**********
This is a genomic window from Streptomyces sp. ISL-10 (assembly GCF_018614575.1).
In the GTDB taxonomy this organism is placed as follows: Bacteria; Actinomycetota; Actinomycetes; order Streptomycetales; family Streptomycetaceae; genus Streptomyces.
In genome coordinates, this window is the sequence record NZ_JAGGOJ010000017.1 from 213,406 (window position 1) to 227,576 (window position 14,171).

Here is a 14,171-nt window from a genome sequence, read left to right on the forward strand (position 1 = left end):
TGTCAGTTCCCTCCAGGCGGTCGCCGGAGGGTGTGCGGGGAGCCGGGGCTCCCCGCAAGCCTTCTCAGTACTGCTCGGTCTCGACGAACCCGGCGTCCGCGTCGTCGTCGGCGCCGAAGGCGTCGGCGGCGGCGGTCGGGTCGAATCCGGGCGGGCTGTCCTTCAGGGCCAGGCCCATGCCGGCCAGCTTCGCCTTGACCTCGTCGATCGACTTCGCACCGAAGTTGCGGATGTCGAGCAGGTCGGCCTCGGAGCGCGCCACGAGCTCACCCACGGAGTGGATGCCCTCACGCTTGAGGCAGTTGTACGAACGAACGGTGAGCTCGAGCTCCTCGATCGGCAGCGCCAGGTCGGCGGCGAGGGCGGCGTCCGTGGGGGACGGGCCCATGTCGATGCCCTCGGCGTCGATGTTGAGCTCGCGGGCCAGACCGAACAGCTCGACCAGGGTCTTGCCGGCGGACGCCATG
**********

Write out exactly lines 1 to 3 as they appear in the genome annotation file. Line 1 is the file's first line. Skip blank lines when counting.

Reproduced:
This is a genomic window from Streptomyces sp. ISL-10 (assembly GCF_018614575.1).
In the GTDB taxonomy this organism is placed as follows: Bacteria; Actinomycetota; Actinomycetes; order Streptomycetales; family Streptomycetaceae; genus Streptomyces.
In genome coordinates, this window is the sequence record NZ_JAGGOJ010000017.1 from 213,406 (window position 1) to 227,576 (window position 14,171).